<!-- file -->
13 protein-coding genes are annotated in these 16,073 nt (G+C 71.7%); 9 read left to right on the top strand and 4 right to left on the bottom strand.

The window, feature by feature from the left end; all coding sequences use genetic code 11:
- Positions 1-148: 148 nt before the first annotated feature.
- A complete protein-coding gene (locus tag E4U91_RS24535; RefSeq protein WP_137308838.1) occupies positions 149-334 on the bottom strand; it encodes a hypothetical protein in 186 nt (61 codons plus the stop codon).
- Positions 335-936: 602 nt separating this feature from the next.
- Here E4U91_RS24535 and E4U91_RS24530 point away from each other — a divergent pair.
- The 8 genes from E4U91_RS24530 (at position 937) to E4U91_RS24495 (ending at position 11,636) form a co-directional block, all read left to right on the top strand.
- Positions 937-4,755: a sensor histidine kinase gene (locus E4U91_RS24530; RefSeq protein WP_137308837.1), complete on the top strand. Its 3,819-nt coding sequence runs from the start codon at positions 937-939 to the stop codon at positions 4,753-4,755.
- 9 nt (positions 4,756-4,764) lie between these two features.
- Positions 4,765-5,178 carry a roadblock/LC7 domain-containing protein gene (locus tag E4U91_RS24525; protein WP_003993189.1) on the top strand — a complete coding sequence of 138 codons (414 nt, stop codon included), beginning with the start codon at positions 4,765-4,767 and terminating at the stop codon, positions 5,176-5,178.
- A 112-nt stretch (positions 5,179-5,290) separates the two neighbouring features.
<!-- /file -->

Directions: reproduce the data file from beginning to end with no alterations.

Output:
13 protein-coding genes are annotated in these 16,073 nt (G+C 71.7%); 9 read left to right on the top strand and 4 right to left on the bottom strand.

The window, feature by feature from the left end; all coding sequences use genetic code 11:
- Positions 1-148: 148 nt before the first annotated feature.
- A complete protein-coding gene (locus tag E4U91_RS24535; RefSeq protein WP_137308838.1) occupies positions 149-334 on the bottom strand; it encodes a hypothetical protein in 186 nt (61 codons plus the stop codon).
- Positions 335-936: 602 nt separating this feature from the next.
- Here E4U91_RS24535 and E4U91_RS24530 point away from each other — a divergent pair.
- The 8 genes from E4U91_RS24530 (at position 937) to E4U91_RS24495 (ending at position 11,636) form a co-directional block, all read left to right on the top strand.
- Positions 937-4,755: a sensor histidine kinase gene (locus E4U91_RS24530; RefSeq protein WP_137308837.1), complete on the top strand. Its 3,819-nt coding sequence runs from the start codon at positions 937-939 to the stop codon at positions 4,753-4,755.
- 9 nt (positions 4,756-4,764) lie between these two features.
- Positions 4,765-5,178 carry a roadblock/LC7 domain-containing protein gene (locus tag E4U91_RS24525; protein WP_003993189.1) on the top strand — a complete coding sequence of 138 codons (414 nt, stop codon included), beginning with the start codon at positions 4,765-4,767 and terminating at the stop codon, positions 5,176-5,178.
- A 112-nt stretch (positions 5,179-5,290) separates the two neighbouring features.